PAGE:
Search Results: "Paul Stickland"


BOOK REVIEW

ONE BEAR, ONE DOG by Paul Stickland
CHILDREN'S
Released: June 1, 1997

"A good idea sabotaged by poor design. (Picture book. 2-5)"
Stickland (Dinosaur Stomp!, 1996, etc.) has produced a counting/animal-naming rhyme, with a small Mylar mirror mounted on the last page so that readers can get a peek of themselves at the end of the parade of cheerful animals that prance across the pages: ``One bear, one dog, one mouse, one frog.'' A charming, simple notion, useful to accustom youngsters to left-to-right sequencing (each new animal appears at the right of the spread), but some pages are so carelessly laid out that there are large areas of white space on the left, while the animals are crowded into the righthand page (viewers never see more than the head and forefeet of the moose, eighth in line). Read full book review >

BOOK REVIEW

DINOSAUR STOMP! by Paul Stickland
CHILDREN'S
Released: Oct. 1, 1996

"These dinos are swell, even if they won't be around long enough to fossilize. (Pop-up. 3-6)"
Dinosaur Stomp! Read full book review >

BOOK REVIEW

BEARS! by Paul Stickland
ANIMALS
Released: Nov. 1, 2001

"A little odd, but pretty funny. (Picture book. 4-7)"
A bouncily surreal rhyming tale, drenched in golden-brown bearish hues. Read full book review >

BOOK REVIEW

ONE BEAR, ONE DOG by Paul Stickland
CHILDREN'S
Released: Nov. 1, 2002

"Sturdy enough for small hands and short enough for repeated bedtime readings. (Board book. 1-4)"
Animals enter one by one to join the parade as they march, jump, and creep their way across the pages of this sturdy board book. Read full book review >

BOOK REVIEW

THE CHRISTMAS BEAR by Henrietta Stickland
ANIMALS
Released: Oct. 1, 1993

"An inviting book that satisfies to the end, when Cub curls up cozily with his parents and his new treasure. (Picture book. 4-8)"
Alice-like, the polar bear cub slips into a hole in the snow—and falls down, down into Santa's book-lined, toy-bedecked office. Read full book review >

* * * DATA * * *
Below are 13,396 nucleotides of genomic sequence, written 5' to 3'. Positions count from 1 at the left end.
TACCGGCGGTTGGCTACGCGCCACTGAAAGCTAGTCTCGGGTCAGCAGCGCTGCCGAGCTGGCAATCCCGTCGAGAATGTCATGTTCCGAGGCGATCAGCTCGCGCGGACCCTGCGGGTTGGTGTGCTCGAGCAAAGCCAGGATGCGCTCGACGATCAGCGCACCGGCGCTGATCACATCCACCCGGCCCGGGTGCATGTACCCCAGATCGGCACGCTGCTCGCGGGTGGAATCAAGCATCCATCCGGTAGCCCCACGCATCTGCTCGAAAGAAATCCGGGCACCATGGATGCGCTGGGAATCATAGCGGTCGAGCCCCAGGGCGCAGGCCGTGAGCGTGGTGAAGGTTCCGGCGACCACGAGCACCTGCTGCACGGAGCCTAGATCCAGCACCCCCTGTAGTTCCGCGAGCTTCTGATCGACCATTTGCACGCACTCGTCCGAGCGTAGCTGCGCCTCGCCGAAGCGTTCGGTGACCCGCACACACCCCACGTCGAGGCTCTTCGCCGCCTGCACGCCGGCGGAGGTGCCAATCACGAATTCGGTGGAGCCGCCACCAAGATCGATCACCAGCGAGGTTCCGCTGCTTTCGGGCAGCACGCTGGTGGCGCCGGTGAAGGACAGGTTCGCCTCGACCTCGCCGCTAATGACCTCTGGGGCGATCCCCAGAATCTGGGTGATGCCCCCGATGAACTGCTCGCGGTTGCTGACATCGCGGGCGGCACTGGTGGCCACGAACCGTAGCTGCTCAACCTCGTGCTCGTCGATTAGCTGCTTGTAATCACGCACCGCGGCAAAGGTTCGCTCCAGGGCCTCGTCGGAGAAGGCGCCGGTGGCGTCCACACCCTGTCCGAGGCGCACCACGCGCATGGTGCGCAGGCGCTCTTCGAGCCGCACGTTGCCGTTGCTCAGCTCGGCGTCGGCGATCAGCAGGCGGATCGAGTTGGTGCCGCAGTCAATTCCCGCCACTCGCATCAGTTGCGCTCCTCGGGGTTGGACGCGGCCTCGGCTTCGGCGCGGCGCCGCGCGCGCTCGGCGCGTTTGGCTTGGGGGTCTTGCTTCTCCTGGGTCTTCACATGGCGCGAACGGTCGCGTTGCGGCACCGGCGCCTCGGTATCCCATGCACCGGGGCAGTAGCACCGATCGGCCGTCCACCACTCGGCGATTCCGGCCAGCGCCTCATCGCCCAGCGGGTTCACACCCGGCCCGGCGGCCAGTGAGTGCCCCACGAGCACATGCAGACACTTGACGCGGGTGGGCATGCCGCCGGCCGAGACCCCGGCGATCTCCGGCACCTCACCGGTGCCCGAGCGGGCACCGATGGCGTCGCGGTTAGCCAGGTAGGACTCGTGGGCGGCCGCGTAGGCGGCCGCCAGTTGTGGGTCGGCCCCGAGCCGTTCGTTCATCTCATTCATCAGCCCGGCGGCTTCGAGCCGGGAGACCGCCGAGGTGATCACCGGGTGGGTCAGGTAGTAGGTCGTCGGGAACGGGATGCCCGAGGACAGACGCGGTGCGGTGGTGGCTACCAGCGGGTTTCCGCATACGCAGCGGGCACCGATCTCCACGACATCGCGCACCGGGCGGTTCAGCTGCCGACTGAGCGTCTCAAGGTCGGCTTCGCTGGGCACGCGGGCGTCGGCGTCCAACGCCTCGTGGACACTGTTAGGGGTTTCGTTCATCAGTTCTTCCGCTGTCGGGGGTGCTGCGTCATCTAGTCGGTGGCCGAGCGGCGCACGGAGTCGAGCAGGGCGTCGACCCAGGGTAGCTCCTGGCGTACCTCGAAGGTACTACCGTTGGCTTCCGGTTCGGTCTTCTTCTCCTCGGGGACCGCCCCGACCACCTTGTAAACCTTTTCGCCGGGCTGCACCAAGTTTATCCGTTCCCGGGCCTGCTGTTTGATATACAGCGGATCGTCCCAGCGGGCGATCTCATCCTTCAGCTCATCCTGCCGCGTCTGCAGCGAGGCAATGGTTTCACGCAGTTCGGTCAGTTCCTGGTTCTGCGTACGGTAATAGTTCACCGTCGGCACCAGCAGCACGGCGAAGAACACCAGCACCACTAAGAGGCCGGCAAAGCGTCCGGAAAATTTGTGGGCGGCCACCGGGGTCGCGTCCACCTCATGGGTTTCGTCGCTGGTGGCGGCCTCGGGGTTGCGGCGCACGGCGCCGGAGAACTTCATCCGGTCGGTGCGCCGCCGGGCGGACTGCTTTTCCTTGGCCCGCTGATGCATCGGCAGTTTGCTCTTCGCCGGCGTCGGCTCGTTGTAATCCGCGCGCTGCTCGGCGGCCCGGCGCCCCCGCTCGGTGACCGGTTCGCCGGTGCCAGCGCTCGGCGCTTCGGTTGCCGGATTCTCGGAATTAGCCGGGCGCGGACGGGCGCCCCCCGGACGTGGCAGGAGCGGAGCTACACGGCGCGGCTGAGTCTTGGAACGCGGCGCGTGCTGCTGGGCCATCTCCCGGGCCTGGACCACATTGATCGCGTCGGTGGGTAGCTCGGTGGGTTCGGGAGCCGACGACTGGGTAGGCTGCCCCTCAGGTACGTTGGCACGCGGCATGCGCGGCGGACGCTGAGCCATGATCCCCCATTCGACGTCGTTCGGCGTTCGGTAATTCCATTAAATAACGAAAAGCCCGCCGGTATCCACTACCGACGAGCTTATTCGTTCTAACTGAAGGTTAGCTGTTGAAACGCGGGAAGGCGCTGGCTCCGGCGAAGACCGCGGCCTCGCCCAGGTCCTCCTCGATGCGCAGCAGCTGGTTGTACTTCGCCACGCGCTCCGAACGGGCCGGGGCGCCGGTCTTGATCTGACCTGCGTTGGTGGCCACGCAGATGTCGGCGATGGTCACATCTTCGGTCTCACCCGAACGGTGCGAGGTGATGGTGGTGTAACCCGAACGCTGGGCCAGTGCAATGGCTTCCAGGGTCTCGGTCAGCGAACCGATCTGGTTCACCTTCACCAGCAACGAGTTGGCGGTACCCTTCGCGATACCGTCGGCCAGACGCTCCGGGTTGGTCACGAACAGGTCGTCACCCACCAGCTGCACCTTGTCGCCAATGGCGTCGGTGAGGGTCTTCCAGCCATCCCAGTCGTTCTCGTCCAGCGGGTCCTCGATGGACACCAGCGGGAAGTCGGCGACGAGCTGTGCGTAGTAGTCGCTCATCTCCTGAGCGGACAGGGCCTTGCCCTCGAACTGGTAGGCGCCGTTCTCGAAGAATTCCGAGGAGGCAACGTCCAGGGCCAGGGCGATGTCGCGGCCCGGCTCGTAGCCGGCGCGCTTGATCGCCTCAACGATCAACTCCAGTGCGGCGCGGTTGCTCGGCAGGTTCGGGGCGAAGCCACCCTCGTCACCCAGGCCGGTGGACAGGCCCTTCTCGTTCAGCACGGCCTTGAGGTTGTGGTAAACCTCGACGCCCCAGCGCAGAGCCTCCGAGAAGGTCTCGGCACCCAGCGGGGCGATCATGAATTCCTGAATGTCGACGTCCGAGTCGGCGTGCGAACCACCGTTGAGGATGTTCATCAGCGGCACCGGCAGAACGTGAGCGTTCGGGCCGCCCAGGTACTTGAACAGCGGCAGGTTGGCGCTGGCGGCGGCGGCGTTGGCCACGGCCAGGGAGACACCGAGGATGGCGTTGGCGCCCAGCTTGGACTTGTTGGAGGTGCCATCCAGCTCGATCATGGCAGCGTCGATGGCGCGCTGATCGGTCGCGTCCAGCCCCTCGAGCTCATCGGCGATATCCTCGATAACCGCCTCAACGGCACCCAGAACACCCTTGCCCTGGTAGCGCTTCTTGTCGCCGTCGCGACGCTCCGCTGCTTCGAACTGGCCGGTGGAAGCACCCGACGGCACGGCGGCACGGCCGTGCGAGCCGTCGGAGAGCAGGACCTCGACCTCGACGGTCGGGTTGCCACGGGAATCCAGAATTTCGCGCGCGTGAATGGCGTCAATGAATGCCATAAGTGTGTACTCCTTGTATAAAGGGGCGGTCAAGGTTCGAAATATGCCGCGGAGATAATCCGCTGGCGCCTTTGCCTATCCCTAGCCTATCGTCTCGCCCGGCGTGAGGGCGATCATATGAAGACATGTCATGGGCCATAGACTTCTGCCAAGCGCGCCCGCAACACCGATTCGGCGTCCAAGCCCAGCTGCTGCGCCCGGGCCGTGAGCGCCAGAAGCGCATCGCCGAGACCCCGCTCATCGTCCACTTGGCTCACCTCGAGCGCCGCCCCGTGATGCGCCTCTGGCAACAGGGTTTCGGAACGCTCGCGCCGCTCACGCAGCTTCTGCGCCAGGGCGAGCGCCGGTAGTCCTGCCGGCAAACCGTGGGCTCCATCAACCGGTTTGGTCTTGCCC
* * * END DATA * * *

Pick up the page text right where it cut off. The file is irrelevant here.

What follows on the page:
BOOK REVIEW

DINOSAUR ROAR! by Paul Stickland
CHILDREN'S
Released: Sept. 1, 1994

"Crafty details like these transform what might otherwise be just another look at the oldest cast of characters in children's literature into a visual extravaganza. (Book-of-the-Month Club main selection) (Fiction/Picture book. 3-6)"
They're going to discover Barney soon enough, if they haven't already, so parents may want to head them off at the pass with this cast of dinosaurs who are as diverse and rife with character as Barney is, well, purple. Read full book review >

BOOK REVIEW

THE DARKENING LEAF by Caroline Stickland
FICTION & LITERATURE
Released: July 12, 1996

"A surprise-free zone with all the twists and turns of a yardstick, but Philobeth and some of the secondary characters (Philobeth's offbeat father, for example, and the wily Mahala) lend a refreshing, original note."
Once again, British writer Stickland (The Standing Hills, 1986, not reviewed) tackles 19th-century Dorset and spunky heroines—in this cookie-cutter (but reasonably likable) tale of love lost and love regained. Read full book review >

BOOK REVIEW

AN ANCIENT HOPE by Caroline Stickland
Released: May 16, 1994

"A graceful, unhurried romance and domestic drama."
Mid-19th-century Dorset again, with the author of The Darkness of Corn (1992), etc., featuring once more an attractive heroine chafing against gender-imposed idleness. Read full book review >

BOOK REVIEW

THE DARKNESS OF CORN by Caroline Stickland
Released: May 23, 1991

"Strickland writes with the sinewy simplicity and chimney-corner warmth of a riveting storyteller."
Strickland (The Standing Hills, 1987) offers another fine English rural village tale of the 19th century—a time when marriage for some women could be a vise, forever set in place by the ancient taboos and mores of an isolated society. Read full book review >

BLOG POST

PAUL AUSTER
by J.W. Bonner

We live our lives mostly in the moment, but also attendant to the question of what if?— what if we had lived in that town rather than the one I know? what if my father (or mother) had died? what if my parents had divorced? what if I had attended school X rather than school Y? what if I ...


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BLOG POST

PAMELA PAUL
by Claiborne Smith

Readers who know Pamela Paul’s books before she became the editor of the New York Times Book Review know that they are serious works of nonfiction: The Starter Marriage and the Future of Matrimony (2002), Pornified: How Pornography Is Damaging Our Lives, Our Relationships, and Our Families (2005), and Parenting, Inc.: How the Billion-Dollar Baby Business Has Changed the Way ...


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